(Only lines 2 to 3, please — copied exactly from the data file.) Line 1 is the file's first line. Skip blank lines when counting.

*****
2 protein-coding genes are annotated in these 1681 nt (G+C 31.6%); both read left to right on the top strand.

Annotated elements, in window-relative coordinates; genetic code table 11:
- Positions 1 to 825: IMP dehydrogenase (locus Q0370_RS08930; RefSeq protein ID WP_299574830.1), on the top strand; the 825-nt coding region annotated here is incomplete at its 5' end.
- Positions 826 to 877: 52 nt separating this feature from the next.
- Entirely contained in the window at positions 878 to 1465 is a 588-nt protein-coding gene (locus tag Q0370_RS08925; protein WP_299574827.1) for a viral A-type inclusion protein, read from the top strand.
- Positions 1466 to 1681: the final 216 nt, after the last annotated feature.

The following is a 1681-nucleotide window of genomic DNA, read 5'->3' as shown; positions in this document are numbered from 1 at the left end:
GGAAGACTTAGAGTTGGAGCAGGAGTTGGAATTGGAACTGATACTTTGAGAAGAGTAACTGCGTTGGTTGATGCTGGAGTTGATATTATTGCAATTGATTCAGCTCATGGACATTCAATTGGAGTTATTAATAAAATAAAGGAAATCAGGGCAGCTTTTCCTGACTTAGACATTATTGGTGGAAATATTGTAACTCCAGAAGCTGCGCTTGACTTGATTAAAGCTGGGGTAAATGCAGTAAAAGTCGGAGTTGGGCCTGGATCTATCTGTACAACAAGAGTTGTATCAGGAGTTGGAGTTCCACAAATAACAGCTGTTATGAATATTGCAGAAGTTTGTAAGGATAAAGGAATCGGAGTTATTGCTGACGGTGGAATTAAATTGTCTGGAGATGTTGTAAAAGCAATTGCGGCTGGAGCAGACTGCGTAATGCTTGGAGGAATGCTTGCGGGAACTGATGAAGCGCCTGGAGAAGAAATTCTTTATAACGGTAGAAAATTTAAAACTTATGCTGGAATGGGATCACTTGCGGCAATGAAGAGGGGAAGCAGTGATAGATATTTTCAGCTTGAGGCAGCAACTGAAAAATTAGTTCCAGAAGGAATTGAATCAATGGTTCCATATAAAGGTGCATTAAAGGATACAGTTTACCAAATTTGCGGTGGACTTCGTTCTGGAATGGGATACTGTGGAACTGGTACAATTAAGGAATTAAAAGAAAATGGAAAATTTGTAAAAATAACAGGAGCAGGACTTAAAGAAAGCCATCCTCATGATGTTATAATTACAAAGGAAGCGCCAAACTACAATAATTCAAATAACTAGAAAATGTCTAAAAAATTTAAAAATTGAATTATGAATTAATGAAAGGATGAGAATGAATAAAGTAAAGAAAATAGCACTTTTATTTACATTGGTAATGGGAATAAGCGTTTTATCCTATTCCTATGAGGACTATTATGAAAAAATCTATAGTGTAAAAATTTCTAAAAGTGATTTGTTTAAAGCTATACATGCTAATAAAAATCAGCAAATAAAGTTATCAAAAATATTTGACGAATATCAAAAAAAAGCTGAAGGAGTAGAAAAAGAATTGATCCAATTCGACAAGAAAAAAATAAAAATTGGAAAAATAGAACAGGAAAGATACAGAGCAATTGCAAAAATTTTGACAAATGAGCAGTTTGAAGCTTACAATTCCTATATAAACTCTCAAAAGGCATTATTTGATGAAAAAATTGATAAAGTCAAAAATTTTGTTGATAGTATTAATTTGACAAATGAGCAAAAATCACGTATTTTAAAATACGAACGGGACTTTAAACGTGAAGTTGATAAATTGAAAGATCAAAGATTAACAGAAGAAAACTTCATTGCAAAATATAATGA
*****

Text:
Annotated elements, in window-relative coordinates; genetic code table 11:
- Positions 1 to 825: IMP dehydrogenase (locus Q0370_RS08930; RefSeq protein ID WP_299574830.1), on the top strand; the 825-nt coding region annotated here is incomplete at its 5' end.